Compelled by absolute necessity to lay down a rule for our guidance as to the time and circumstances when the ownership or title of expelled owners could rightly be regarded as having terminated, we: can find no other rule to establish than the one now expressed, and we have endeavoured to adhere to it as a fixed rule for our enquiries under The New Zealand Settlements Acts, where the questions at issue are matters purely between the Crown and a portion of its Maori subjects. Of course the rule cannot be so strictly applied in the Native Lands Court, where the questions to be tried are rights between the Maoris inter se, but even in that Court the rale is adhered to, except in rare instances. If greater latitude is allowed, and the date of ownership is permitted to be variable, the confusion will be such as to render any solution of this great question, upon any principle of justice, perfectly hopeless. Thus, we know that there are claims preferred by the Otaki natives to Maungatautari and the whole of Waikato, from which countries they have long been expelled, and from which, at an earlier date, they themselves drove out other tribes. Again, Te Rauparaha's people claim Kawhia on similar grounds, and have sent in claims.
We find, then, that according to the evidence, that branch of the Taranaki tribe which now inhabits the Chatham Islands was expelled from this part of the colony by the Waikato tribes previ-page 11ously to the year 1830, and that since the establishment of the Government in 1840 none of these persons have returned to reoccupy the lands from which they were driven, and we therefore think that they have no title, interest, or claim to any land within this block, on account of which this Court can order compensation.
(2.) Nelson and Middle Island Claims.
These claims amount in number to 216, and the persons claiming belong to Ngamahanga tribe. Like the Chatham Islanders, those who survived the Waikato invasion fled South. After sojourning some time at Kapiti and elsewhere, they invaded the Middle Island. There they succeeded in establishing themselves, and took possession of territories, part of which they have alienated to the Crown, and part of which they still retain and occupy. Up to the present time, none of them have ever returned to occupy any portion of this block, with the exception of one person—Wi Ruka—and accordingly we disallow all the claims except his; and, as it has been proved in evidence that this claimant did return and re-unite himself with that portion of the tribe which has re-occupied the land since 1840, we admit his claim.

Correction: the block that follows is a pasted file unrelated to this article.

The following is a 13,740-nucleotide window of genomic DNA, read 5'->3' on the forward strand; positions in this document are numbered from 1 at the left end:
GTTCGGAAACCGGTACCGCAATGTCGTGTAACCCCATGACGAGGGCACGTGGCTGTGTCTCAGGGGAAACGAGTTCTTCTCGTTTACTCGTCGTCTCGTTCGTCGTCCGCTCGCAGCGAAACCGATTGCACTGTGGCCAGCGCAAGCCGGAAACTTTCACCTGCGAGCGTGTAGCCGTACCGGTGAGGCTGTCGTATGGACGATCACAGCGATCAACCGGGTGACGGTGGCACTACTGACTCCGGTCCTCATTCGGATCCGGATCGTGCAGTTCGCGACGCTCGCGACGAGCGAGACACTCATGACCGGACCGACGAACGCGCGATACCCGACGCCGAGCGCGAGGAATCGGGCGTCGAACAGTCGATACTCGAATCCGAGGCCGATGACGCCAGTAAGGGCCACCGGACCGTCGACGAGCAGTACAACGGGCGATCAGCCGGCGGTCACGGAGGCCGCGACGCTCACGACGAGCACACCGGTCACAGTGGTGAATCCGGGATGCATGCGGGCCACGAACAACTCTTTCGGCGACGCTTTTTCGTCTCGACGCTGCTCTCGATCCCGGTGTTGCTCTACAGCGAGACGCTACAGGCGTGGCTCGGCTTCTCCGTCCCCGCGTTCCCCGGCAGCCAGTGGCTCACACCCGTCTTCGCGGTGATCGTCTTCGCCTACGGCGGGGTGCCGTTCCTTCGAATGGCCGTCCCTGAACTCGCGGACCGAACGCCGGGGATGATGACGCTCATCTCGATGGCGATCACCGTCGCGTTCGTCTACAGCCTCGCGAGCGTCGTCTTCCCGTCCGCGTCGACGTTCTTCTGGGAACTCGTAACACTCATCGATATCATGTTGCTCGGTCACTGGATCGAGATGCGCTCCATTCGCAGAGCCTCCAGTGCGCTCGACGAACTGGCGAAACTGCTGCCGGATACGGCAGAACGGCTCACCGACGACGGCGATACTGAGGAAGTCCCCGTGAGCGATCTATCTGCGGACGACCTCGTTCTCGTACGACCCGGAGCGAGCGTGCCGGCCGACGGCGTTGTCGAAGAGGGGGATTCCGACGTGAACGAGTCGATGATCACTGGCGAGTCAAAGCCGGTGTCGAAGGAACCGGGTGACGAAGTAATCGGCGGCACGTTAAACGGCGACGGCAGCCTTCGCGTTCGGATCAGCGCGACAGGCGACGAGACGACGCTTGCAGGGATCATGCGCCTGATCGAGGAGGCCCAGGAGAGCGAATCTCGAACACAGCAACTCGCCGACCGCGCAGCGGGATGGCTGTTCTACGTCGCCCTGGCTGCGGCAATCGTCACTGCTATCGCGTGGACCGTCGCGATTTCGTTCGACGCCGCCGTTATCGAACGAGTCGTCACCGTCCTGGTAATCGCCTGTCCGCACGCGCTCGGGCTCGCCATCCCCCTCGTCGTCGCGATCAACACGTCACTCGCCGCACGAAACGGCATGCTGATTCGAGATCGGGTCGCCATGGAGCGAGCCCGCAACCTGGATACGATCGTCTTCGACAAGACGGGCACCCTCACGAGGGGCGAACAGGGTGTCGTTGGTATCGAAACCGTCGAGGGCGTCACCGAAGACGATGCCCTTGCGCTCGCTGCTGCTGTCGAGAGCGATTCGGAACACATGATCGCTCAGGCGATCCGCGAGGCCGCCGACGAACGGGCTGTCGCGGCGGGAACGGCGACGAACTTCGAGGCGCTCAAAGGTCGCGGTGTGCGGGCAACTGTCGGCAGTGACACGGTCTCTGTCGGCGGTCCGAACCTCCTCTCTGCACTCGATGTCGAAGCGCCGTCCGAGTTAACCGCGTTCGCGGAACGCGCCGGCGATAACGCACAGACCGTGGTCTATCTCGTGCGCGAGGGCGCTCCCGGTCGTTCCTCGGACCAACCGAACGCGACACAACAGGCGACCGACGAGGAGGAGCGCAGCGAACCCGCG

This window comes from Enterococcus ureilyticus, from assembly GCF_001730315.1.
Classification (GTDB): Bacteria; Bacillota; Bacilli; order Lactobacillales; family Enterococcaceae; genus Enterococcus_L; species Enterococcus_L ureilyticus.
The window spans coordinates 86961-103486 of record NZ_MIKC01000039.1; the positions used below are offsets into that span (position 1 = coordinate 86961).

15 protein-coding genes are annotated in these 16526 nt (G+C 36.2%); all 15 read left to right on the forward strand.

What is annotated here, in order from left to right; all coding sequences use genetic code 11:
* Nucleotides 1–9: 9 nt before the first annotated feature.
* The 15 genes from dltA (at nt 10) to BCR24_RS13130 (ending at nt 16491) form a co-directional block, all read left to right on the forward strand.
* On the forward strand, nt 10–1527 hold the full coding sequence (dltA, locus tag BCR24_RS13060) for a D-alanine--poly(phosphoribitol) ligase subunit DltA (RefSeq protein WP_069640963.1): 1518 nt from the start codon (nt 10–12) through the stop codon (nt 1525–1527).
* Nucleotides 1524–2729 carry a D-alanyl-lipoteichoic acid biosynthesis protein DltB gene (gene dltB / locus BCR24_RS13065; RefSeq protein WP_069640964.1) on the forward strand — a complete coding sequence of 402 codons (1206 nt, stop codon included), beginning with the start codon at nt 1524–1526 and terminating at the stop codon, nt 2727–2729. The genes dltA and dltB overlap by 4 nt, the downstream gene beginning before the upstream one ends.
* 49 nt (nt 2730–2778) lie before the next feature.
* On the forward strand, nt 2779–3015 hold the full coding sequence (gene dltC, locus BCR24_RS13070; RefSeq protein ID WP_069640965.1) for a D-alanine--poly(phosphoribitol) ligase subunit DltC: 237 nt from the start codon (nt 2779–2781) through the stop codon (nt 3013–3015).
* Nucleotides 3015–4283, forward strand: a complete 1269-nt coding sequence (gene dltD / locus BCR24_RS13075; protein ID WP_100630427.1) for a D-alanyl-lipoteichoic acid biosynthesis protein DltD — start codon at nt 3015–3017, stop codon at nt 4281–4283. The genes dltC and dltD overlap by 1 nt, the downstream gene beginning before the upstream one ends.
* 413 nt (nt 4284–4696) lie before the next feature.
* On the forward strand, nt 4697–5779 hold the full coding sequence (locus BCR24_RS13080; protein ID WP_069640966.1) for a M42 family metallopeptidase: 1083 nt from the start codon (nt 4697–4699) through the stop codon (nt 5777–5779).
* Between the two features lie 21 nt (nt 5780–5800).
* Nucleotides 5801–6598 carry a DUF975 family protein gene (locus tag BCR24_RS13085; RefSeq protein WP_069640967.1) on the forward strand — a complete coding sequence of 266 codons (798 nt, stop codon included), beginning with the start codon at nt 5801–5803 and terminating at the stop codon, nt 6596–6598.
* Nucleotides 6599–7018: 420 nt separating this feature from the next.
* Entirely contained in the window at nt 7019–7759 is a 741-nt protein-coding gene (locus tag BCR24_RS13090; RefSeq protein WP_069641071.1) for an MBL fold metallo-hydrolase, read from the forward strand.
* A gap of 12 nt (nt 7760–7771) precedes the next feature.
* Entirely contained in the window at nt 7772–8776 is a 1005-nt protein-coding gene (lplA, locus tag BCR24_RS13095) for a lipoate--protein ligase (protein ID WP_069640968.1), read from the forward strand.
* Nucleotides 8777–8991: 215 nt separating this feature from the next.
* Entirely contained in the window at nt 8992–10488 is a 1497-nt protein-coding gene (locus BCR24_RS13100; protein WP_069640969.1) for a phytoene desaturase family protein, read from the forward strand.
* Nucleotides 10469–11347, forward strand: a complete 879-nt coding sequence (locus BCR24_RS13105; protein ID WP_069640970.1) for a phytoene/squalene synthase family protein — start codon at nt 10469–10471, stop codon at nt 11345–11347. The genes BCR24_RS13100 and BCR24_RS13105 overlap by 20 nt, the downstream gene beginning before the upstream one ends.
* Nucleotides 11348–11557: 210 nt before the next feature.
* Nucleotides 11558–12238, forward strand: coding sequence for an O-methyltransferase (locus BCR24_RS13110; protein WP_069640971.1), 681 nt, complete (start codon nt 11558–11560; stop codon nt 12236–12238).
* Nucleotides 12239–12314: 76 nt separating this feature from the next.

(3.) Wellington Claims.
The claims from persons now residing in Wellington number altogether 61. Like the preceding, these claimants or their parents fled South from the Waikato invasion, united themselves with Rauparaha, and conquered for themselves territory in the neighbourhood of Wellington, on portions of which they still reside, the greater part of it having been alienated by them to the Crown. None of this class of claimants have ever returned to re-occupy any portion of this block, and their claims are therefore disallowed.
This class of claimants amounts in number to 137. They also abandoned their possessions on this block, and fled South from the Waikato tribes, and, after sojourning some time at Kapiti and elsewhere, settled down at Waikanae and in its neighbourhood. None ever returned to repossess themselves of any portion of this block except Rawiri Motutere, who came back and cultivated the soil since 1840. We therefore admit his claim. We also admit the claim of Wi Tamihana Te Neke, who on the sale of the Tataraimaka Block to the Crown, came back and asserted his right to a portion of the payment. His right was admitted by the tribe, and it has not been proved to the Court that any protest or objection was made by the Agent for the Crown. As the Crown, therefore, has tacitly admitted his right, we do not feel that we can now exclude him on the ground of his never having re-occupied. One letter from Waikanae, purporting to be signed by 125 persons, asserting a title to "land from Waitaha to Mokau, and from Okurukuru to Nukumaru, and protest-page 12ing against the land being stolen (keia, translated "confiscated,') has been referred to us by the Colonial Secretary, and we reject it as in no way being a claim, nor even purporting to be so.
(5.) Auckland, Waikato, etc.
The claimants from the North are persons who were taken prisoners in war by the Waikato and Ngapuhi tribes, and are five in number. Great numbers of prisoners of war have returned to Taranaki since the establishment of the Government. With the tacit, if not with the expressed approval of the Government, they have rejoined their tribes, and taken possession of their ancestral lands. These persons now appear in the ranks of the Resident Claimants, and their rights have been admitted by the Government so completely that the Land Purchase Commissioners have purchased land from them, and required their signatures to deeds and conveyances. Their claims are therefore admitted; but those prisoners of war who did not return to occupy are, on the rule above laid down, excluded.